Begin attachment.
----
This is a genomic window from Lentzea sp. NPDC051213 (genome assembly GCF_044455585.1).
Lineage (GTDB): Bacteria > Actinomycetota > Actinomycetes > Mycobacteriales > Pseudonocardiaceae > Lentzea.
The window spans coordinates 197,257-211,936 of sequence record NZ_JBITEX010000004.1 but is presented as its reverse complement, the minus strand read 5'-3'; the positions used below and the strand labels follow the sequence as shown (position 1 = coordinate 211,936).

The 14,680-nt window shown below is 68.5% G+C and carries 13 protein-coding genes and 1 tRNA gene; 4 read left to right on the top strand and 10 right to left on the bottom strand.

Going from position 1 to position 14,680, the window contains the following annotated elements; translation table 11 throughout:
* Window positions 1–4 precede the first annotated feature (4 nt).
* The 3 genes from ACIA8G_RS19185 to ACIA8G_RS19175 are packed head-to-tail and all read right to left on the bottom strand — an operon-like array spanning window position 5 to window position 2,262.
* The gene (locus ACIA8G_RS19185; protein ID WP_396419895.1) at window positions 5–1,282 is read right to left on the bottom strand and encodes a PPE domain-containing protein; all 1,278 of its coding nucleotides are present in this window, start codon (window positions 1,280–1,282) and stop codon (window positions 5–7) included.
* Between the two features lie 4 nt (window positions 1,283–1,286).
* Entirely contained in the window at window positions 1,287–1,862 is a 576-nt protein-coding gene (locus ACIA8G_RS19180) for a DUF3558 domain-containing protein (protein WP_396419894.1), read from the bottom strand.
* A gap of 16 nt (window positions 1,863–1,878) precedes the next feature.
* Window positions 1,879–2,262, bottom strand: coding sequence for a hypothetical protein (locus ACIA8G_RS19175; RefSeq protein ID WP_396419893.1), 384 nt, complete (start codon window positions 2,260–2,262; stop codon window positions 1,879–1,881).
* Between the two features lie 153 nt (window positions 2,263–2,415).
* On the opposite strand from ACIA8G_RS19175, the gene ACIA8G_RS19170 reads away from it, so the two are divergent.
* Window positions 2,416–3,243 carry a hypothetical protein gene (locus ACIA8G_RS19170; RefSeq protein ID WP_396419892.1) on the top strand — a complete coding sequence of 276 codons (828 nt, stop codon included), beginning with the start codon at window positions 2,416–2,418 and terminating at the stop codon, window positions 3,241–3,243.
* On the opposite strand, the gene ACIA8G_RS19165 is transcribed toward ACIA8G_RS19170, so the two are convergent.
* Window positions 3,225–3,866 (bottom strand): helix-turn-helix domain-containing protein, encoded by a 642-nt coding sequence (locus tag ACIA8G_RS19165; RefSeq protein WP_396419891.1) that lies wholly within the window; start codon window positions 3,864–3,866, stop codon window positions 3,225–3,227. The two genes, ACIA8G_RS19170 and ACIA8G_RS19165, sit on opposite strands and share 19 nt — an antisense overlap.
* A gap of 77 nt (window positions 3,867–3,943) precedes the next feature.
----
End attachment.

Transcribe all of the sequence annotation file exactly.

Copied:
This is a genomic window from Lentzea sp. NPDC051213 (genome assembly GCF_044455585.1).
Lineage (GTDB): Bacteria > Actinomycetota > Actinomycetes > Mycobacteriales > Pseudonocardiaceae > Lentzea.
The window spans coordinates 197,257-211,936 of sequence record NZ_JBITEX010000004.1 but is presented as its reverse complement, the minus strand read 5'-3'; the positions used below and the strand labels follow the sequence as shown (position 1 = coordinate 211,936).

The 14,680-nt window shown below is 68.5% G+C and carries 13 protein-coding genes and 1 tRNA gene; 4 read left to right on the top strand and 10 right to left on the bottom strand.

Going from position 1 to position 14,680, the window contains the following annotated elements; translation table 11 throughout:
* Window positions 1–4 precede the first annotated feature (4 nt).
* The 3 genes from ACIA8G_RS19185 to ACIA8G_RS19175 are packed head-to-tail and all read right to left on the bottom strand — an operon-like array spanning window position 5 to window position 2,262.
* The gene (locus ACIA8G_RS19185; protein ID WP_396419895.1) at window positions 5–1,282 is read right to left on the bottom strand and encodes a PPE domain-containing protein; all 1,278 of its coding nucleotides are present in this window, start codon (window positions 1,280–1,282) and stop codon (window positions 5–7) included.
* Between the two features lie 4 nt (window positions 1,283–1,286).
* Entirely contained in the window at window positions 1,287–1,862 is a 576-nt protein-coding gene (locus ACIA8G_RS19180) for a DUF3558 domain-containing protein (protein WP_396419894.1), read from the bottom strand.
* A gap of 16 nt (window positions 1,863–1,878) precedes the next feature.
* Window positions 1,879–2,262, bottom strand: coding sequence for a hypothetical protein (locus ACIA8G_RS19175; RefSeq protein ID WP_396419893.1), 384 nt, complete (start codon window positions 2,260–2,262; stop codon window positions 1,879–1,881).
* Between the two features lie 153 nt (window positions 2,263–2,415).
* On the opposite strand from ACIA8G_RS19175, the gene ACIA8G_RS19170 reads away from it, so the two are divergent.
* Window positions 2,416–3,243 carry a hypothetical protein gene (locus ACIA8G_RS19170; RefSeq protein ID WP_396419892.1) on the top strand — a complete coding sequence of 276 codons (828 nt, stop codon included), beginning with the start codon at window positions 2,416–2,418 and terminating at the stop codon, window positions 3,241–3,243.
* On the opposite strand, the gene ACIA8G_RS19165 is transcribed toward ACIA8G_RS19170, so the two are convergent.
* Window positions 3,225–3,866 (bottom strand): helix-turn-helix domain-containing protein, encoded by a 642-nt coding sequence (locus tag ACIA8G_RS19165; RefSeq protein WP_396419891.1) that lies wholly within the window; start codon window positions 3,864–3,866, stop codon window positions 3,225–3,227. The two genes, ACIA8G_RS19170 and ACIA8G_RS19165, sit on opposite strands and share 19 nt — an antisense overlap.
* A gap of 77 nt (window positions 3,867–3,943) precedes the next feature.